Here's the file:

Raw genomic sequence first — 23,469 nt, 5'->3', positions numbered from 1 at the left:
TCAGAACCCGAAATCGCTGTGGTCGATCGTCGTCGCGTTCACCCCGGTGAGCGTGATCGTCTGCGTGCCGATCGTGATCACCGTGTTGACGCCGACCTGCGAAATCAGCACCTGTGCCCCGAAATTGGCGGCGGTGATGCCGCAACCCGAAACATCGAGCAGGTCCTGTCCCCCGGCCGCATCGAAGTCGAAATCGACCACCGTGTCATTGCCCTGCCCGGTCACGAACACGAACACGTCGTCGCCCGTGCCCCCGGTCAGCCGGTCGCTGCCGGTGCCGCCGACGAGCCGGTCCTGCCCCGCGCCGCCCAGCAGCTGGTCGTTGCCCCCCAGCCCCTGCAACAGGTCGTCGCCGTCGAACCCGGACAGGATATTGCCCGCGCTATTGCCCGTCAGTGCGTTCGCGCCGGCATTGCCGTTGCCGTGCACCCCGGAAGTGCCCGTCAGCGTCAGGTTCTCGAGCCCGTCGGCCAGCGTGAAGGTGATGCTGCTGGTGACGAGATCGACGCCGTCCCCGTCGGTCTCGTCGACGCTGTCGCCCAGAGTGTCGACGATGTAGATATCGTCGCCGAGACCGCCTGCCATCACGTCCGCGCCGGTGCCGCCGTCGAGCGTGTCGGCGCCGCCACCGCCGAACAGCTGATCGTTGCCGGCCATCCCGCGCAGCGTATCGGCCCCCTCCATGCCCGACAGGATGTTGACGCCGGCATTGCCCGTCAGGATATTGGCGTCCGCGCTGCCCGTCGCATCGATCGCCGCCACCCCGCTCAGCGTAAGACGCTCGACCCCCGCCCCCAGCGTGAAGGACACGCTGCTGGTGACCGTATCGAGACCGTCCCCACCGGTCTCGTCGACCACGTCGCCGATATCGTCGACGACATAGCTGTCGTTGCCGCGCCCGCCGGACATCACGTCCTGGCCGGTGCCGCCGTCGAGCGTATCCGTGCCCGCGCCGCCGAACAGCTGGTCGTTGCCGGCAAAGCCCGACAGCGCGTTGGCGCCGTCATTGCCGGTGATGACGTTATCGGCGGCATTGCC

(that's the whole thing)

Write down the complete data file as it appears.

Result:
Raw genomic sequence first — 23,469 nt, 5'->3', positions numbered from 1 at the left:
TCAGAACCCGAAATCGCTGTGGTCGATCGTCGTCGCGTTCACCCCGGTGAGCGTGATCGTCTGCGTGCCGATCGTGATCACCGTGTTGACGCCGACCTGCGAAATCAGCACCTGTGCCCCGAAATTGGCGGCGGTGATGCCGCAACCCGAAACATCGAGCAGGTCCTGTCCCCCGGCCGCATCGAAGTCGAAATCGACCACCGTGTCATTGCCCTGCCCGGTCACGAACACGAACACGTCGTCGCCCGTGCCCCCGGTCAGCCGGTCGCTGCCGGTGCCGCCGACGAGCCGGTCCTGCCCCGCGCCGCCCAGCAGCTGGTCGTTGCCCCCCAGCCCCTGCAACAGGTCGTCGCCGTCGAACCCGGACAGGATATTGCCCGCGCTATTGCCCGTCAGTGCGTTCGCGCCGGCATTGCCGTTGCCGTGCACCCCGGAAGTGCCCGTCAGCGTCAGGTTCTCGAGCCCGTCGGCCAGCGTGAAGGTGATGCTGCTGGTGACGAGATCGACGCCGTCCCCGTCGGTCTCGTCGACGCTGTCGCCCAGAGTGTCGACGATGTAGATATCGTCGCCGAGACCGCCTGCCATCACGTCCGCGCCGGTGCCGCCGTCGAGCGTGTCGGCGCCGCCACCGCCGAACAGCTGATCGTTGCCGGCCATCCCGCGCAGCGTATCGGCCCCCTCCATGCCCGACAGGATGTTGACGCCGGCATTGCCCGTCAGGATATTGGCGTCCGCGCTGCCCGTCGCATCGATCGCCGCCACCCCGCTCAGCGTAAGACGCTCGACCCCCGCCCCCAGCGTGAAGGACACGCTGCTGGTGACCGTATCGAGACCGTCCCCACCGGTCTCGTCGACCACGTCGCCGATATCGTCGACGACATAGCTGTCGTTGCCGCGCCCGCCGGACATCACGTCCTGGCCGGTGCCGCCGTCGAGCGTATCCGTGCCCGCGCCGCCGAACAGCTGGTCGTTGCCGGCAAAGCCCGACAGCGCGTTGGCGCCGTCATTGCCGGTGATGACGTTATCGGCGGCATTGCC